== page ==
The musicians wielded shakers, and Beta Collide percussionist Philip Patti went to town on “Early in the Morning,” which used Dirty Dozen Brass Band samples and live trumpet and trombone to evoke New Orleans’s tremendous influence on American music. The show closed with a full band reprise of the solfege opening number, “I Am Really a Very Simple Person.”  The music did indeed sound simple, naive and refreshing, but in that NMB interview, Beglarian revealed the complexity to took to produce such seemingly easy sounds.

I’m Really A Very Simple Person … started with this little riff—it does C-G-D-G in all the different combinations of eighth notes and quarter notes that can happen. It takes 19 bars to loop through all the different possibilities. So on one level, it sounds totally relaxed and playful and easy, like there’s nothing to it. But I am doing some sort of combinatorial mathematics to get all the different possible combinations. I do like things like that. I mean you know, I did go to Princeton after all, and systematic, pre-compositional etcetera is always nice if it’s useful… I don’t fall in love with systematic stuff, but it does tickle me when I can incorporate it without doing violence to the ideas I’ve got going.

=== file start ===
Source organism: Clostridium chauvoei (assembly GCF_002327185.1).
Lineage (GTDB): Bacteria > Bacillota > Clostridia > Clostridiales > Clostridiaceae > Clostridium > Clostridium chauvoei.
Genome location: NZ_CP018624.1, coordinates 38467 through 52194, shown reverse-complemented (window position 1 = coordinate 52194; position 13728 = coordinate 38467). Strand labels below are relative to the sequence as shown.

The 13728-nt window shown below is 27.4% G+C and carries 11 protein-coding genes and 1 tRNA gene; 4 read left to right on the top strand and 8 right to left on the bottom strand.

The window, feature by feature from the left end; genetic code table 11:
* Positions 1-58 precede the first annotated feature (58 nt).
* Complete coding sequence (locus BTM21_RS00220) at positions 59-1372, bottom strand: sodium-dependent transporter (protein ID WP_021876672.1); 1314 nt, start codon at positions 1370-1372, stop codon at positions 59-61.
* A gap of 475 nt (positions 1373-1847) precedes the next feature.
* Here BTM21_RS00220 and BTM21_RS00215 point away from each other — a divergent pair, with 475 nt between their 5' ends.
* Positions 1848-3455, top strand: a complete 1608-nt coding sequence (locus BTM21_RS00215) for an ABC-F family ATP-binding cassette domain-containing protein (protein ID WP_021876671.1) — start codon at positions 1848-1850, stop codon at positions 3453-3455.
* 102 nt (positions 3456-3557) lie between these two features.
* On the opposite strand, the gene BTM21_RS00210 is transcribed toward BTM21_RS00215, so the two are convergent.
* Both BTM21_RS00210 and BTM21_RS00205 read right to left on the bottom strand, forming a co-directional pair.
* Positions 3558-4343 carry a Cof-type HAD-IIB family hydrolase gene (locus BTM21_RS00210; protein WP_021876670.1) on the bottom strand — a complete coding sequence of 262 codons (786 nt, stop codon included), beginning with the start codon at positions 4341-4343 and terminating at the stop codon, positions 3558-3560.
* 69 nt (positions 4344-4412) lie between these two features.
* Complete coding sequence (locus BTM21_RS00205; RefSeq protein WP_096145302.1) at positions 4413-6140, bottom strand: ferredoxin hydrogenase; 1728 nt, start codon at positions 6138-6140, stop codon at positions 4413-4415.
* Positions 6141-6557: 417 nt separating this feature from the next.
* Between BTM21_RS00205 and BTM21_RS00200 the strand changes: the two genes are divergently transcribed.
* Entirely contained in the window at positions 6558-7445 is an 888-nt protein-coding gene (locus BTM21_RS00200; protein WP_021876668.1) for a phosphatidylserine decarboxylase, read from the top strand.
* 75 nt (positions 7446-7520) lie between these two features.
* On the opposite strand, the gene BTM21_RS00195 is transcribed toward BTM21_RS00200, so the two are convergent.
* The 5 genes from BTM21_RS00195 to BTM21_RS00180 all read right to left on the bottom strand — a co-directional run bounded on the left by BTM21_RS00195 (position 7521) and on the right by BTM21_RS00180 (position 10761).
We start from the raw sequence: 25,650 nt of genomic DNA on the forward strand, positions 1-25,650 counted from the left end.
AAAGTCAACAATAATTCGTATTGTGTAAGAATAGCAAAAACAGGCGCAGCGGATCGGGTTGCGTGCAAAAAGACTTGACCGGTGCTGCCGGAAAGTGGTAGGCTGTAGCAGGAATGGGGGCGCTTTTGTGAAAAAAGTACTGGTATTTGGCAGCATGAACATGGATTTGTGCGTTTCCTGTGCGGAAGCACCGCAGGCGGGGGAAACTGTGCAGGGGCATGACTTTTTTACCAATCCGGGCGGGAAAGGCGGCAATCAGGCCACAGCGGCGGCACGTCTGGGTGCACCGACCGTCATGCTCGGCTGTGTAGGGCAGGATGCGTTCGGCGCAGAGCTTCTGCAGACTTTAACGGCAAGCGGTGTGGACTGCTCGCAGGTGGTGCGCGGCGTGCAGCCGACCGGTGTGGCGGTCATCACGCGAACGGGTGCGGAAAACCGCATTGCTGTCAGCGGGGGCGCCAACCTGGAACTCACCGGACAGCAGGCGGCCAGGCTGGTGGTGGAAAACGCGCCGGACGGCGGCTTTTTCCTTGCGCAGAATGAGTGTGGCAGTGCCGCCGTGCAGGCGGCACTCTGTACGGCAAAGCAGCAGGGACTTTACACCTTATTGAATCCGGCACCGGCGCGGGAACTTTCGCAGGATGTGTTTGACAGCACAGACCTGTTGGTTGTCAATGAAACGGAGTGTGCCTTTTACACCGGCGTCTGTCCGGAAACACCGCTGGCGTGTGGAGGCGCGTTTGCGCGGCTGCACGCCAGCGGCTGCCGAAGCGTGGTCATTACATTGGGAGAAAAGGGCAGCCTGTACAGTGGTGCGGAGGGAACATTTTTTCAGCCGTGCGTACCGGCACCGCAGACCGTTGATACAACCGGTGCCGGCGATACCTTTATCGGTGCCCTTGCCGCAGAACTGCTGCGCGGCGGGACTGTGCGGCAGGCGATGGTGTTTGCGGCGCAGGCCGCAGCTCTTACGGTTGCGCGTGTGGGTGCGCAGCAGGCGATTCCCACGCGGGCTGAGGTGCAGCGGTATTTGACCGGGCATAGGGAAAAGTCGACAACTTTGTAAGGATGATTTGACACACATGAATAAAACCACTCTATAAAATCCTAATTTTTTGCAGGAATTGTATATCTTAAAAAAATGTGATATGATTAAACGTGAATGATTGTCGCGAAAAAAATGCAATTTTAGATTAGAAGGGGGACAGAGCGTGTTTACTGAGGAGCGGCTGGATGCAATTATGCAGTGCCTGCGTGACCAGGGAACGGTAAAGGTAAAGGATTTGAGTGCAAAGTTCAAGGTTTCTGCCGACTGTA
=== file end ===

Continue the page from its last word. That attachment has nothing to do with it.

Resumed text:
Composers like Beglarian don’t make a fetish of sophistication and process; instead, they’re using their innovations and technical training to produce lovely, powerful music that speaks to the feelings and happenings of our own time and place. Oregon is lucky to have talented, conscientious ensembles like Third Angle and Beta Collide (which hosted Beglarian at the University of Oregon the previous day) to bring their music to us.

Beglarian at Shelby General store / via Eve Beglarian


Beyond the Bubble